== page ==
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Unfortunately, two million Germans do not know about their own diabetes


Diabetes in Germany: about 300,000 new cases are added every year

The number of diabetes patients worldwide has been increasing massively for years. The disease continues to increase in Germany as well. According to a current report, around 300,000 new cases are added every year in Germany. Many don't know about their illness.

One of the big common diseases

"Diabetes mellitus is one of the major widespread diseases in Germany," says the foreword to the "German Health Report Diabetes 2018". The annual report, which is published by the German Diabetes Society (DDG) and diabetesDE - German Diabetes Aid, contains the latest figures and developments on the disease. As the DDG writes in a statement, around 6.7 million people in Germany are currently suffering from diabetes mellitus.

Most of them suffer from type 2 diabetes

About 95 percent suffer from type 2 diabetes, an estimated 312,000 adults and over 31,500 children and adolescents under 20 years of age have type 1 diabetes.

"In the last quarter of a century, the number of people affected has increased by more than a third: around 300,000 new cases are added every year," says the report.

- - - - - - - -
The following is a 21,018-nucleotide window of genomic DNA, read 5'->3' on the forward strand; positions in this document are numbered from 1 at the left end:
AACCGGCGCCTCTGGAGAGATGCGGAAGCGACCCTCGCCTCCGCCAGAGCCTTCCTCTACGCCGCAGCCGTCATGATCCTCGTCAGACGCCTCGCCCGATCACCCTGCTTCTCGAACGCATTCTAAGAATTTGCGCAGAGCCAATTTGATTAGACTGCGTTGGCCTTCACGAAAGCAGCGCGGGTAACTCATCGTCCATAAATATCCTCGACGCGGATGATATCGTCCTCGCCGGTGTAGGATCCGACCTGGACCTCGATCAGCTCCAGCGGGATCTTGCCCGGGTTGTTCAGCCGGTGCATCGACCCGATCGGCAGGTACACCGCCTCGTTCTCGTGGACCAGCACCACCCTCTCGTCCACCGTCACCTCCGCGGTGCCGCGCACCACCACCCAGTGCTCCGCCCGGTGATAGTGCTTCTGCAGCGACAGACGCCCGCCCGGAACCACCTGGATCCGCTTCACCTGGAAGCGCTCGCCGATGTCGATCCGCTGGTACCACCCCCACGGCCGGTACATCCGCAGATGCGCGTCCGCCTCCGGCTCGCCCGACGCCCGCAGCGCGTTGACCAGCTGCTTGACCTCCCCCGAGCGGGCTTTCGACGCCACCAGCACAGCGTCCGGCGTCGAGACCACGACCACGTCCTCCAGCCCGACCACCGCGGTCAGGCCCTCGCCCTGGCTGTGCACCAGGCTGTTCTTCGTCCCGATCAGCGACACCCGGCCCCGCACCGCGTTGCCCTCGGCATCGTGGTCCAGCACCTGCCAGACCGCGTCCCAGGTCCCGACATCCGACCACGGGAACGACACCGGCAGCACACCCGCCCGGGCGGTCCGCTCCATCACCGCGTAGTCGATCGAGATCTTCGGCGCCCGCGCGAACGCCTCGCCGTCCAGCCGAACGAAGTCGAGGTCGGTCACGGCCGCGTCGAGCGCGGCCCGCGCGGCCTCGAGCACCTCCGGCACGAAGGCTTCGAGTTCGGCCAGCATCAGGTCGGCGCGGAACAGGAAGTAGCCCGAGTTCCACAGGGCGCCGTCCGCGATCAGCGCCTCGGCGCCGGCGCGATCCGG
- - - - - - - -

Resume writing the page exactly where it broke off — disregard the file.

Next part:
The number of unreported cases is considered to be particularly problematic: Around two million sufferers know nothing of their illness.

Dramatic consequences

Bad or even untreated diabetes has dramatic consequences: According to the DDG, the complication rate for heart attack, heart failure (heart failure) and stroke is about 2 to 3 times higher.

As a result of diabetes, 40,000 legs, feet or toes are amputated each year, and around 2,000 people go blind.

In addition, diabetes is the most common cause of people having to go through dialysis regularly. The life expectancy and quality of life of the patients are significantly reduced.

Risk factors for diabetes

The main risk factors for type 2 diabetes are unhealthy diet, lack of exercise and being overweight or obese.

This is different with type 1 diabetes. Rather, this is due to misguided immune system reactions, in which the insulin-producing cells of the pancreas are destroyed.

This results in an absolute insulin deficiency and the body can no longer metabolize blood sugar.

Healthier lifestyle

The goal of optimal care is to normalize the life expectancy and quality of life of people with diabetes. "A life without diabetes" would be the ideal, it says in the current health report.

Insulin injections are the standard therapy for type 1.

For type 2, a healthy lifestyle is usually recommended first. Losing weight can often normalize insulin levels again.

Regular exercise also helps to lower high blood sugar. For this, sports such as jogging, Nordic walking, cycling or even walking are possible.

In addition, scientific studies have provided information that certain foods can have a positive effect. For example, a study showed that broccoli lowers blood sugar in type 2 diabetics. (ad)

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